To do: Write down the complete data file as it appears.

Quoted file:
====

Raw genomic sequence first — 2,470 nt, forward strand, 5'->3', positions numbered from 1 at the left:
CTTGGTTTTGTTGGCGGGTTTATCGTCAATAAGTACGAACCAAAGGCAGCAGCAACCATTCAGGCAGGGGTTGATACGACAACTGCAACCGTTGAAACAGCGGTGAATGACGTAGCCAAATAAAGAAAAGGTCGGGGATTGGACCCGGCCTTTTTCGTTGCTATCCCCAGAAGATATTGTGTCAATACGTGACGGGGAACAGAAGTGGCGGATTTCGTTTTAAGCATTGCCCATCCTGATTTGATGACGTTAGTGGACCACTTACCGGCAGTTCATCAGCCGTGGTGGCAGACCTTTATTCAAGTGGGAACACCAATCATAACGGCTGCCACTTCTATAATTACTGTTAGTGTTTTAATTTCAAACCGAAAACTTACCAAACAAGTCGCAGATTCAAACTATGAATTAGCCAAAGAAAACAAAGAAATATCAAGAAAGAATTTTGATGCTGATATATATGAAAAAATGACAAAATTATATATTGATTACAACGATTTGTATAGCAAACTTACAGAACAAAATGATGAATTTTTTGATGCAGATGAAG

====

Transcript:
Raw genomic sequence first — 2,470 nt, forward strand, 5'->3', positions numbered from 1 at the left:
CTTGGTTTTGTTGGCGGGTTTATCGTCAATAAGTACGAACCAAAGGCAGCAGCAACCATTCAGGCAGGGGTTGATACGACAACTGCAACCGTTGAAACAGCGGTGAATGACGTAGCCAAATAAAGAAAAGGTCGGGGATTGGACCCGGCCTTTTTCGTTGCTATCCCCAGAAGATATTGTGTCAATACGTGACGGGGAACAGAAGTGGCGGATTTCGTTTTAAGCATTGCCCATCCTGATTTGATGACGTTAGTGGACCACTTACCGGCAGTTCATCAGCCGTGGTGGCAGACCTTTATTCAAGTGGGAACACCAATCATAACGGCTGCCACTTCTATAATTACTGTTAGTGTTTTAATTTCAAACCGAAAACTTACCAAACAAGTCGCAGATTCAAACTATGAATTAGCCAAAGAAAACAAAGAAATATCAAGAAAGAATTTTGATGCTGATATATATGAAAAAATGACAAAATTATATATTGATTACAACGATTTGTATAGCAAACTTACAGAACAAAATGATGAATTTTTTGATGCAGATGAAG